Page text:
As we head into the New Year, British Columbia faces a rather uncertain political future.
We could indeed be on the verge of an early election in 2019 and here’s why. Here are the current party standings at the Legislature: 42 seats for the BC Liberals; 40 for the NDP; 3 Greens; 1 independent (Speaker Darryl Plecas) — and one vacant seat following the resignation of Nanaimo NDP MLA Leonard Krog, who left to become the city’s mayor.
At present, the combined votes and the NDP and the Green Party outnumber the Opposition BC Liberals by only one vote.
The Nanaimo by-election, expected to be held in late January of early February, will be crucial. Nanaimo is a traditional NDP stronghold since 1963, with the only exceptions being Social Credit MLA Frank Ney from 1969 to 1972 and BC Liberal Mike Hunter from 2001 to 2005.
Generally speaking though, sitting governments in B.C. tend to lose byelections (10 out of the last 12 dating back to 1981) and this is entirely possible considering there are some pretty high profile names running in Nanaimo.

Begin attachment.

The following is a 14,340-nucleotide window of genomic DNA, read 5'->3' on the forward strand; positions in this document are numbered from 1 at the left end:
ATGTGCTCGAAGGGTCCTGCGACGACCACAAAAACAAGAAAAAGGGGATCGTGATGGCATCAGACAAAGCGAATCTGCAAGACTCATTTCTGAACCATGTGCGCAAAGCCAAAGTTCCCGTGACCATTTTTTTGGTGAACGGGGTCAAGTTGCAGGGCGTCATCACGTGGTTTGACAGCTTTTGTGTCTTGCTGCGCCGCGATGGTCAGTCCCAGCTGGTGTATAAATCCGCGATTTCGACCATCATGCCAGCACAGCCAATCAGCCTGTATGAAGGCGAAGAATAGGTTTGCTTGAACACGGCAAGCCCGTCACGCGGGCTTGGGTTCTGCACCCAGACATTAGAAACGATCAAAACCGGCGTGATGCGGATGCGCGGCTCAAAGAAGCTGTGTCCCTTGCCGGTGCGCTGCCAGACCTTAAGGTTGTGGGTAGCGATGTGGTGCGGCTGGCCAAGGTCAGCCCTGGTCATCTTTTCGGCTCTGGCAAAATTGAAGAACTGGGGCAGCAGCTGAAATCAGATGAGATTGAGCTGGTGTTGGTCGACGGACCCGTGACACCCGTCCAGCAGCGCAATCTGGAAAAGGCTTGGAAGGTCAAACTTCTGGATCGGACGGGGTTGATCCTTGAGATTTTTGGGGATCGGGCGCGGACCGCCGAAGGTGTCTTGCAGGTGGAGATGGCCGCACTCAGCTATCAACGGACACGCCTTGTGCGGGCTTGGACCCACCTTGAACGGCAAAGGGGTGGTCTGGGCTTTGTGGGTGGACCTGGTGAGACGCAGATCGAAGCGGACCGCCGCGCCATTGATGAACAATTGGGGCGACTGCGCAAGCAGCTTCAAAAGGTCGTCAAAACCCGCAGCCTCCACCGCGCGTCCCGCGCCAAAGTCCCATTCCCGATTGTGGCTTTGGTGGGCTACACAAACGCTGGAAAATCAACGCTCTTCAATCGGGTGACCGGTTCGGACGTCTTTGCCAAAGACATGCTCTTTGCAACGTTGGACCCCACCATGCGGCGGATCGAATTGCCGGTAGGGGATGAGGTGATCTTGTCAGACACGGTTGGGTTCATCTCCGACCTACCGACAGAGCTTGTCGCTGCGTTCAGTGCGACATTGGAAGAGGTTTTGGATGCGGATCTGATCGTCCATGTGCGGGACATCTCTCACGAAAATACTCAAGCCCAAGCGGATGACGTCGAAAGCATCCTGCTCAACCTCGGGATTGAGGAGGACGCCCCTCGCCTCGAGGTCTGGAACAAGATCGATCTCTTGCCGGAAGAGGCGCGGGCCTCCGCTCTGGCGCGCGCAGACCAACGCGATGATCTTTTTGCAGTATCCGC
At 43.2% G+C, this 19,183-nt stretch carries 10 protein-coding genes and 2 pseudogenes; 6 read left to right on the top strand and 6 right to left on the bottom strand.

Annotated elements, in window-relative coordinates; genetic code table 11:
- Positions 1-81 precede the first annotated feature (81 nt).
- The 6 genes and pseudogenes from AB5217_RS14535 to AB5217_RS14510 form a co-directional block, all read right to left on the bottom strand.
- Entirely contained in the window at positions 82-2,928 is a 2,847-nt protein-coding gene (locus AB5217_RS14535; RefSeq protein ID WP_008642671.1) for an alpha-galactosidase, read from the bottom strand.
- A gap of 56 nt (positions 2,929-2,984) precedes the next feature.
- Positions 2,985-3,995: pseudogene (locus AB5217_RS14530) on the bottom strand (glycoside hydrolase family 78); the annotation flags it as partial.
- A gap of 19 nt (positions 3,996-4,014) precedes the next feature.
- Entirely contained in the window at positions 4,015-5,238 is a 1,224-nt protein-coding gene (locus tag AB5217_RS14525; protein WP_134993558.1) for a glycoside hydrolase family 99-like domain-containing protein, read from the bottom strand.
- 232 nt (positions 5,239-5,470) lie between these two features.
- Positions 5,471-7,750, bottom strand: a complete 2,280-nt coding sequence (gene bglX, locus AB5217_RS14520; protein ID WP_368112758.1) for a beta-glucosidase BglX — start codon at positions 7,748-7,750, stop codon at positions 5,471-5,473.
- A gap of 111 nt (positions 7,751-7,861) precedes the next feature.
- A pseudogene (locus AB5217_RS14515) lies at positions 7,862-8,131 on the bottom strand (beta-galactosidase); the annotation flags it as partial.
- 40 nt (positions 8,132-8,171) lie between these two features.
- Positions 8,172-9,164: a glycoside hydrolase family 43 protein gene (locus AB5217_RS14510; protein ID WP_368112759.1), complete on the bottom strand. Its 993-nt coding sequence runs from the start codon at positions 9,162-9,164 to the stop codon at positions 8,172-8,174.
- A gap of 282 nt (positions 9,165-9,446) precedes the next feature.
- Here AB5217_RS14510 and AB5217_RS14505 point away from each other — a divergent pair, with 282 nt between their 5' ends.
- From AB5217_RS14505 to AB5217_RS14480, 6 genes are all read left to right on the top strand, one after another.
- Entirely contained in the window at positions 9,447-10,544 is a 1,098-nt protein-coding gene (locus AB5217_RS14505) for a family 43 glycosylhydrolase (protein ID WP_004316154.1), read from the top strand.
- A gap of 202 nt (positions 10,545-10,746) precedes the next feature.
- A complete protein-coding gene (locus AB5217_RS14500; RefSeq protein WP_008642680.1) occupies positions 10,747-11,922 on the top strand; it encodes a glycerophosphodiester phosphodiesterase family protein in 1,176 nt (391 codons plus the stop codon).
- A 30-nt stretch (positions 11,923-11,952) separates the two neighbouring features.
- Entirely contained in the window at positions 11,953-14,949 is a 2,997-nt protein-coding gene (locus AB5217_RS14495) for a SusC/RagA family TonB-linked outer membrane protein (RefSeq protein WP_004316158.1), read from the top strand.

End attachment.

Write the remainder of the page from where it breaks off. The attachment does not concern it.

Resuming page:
Running for the BC Liberals is popular candidate Tony Harris, who comes from a well-known business family. Perhaps an even more well-known candidate is retired teacher Patricia Ney, daughter of legendary mayor Frank Ney, who was also Nanaimo’s MLA.
This spells trouble for the NDP who tend to split their vote with the Green Party. If Harris is the successful candidate, all votes at the Legislature would be tied, with the deciding vote being cast by Speaker Darryl Plecas.
And this is where the government begins to teeter because Plecas has embroiled himself in considerable hot water, threatening to resign if British Columbians don’t “vomit” once the details of his controversial removal of the top two senior managers (under mysterious circumstances) is eventually revealed in January.
Hold onto to your seatbelts everyone, this is going to be a rough ride.
Dan Davies is MLA for Peace River North.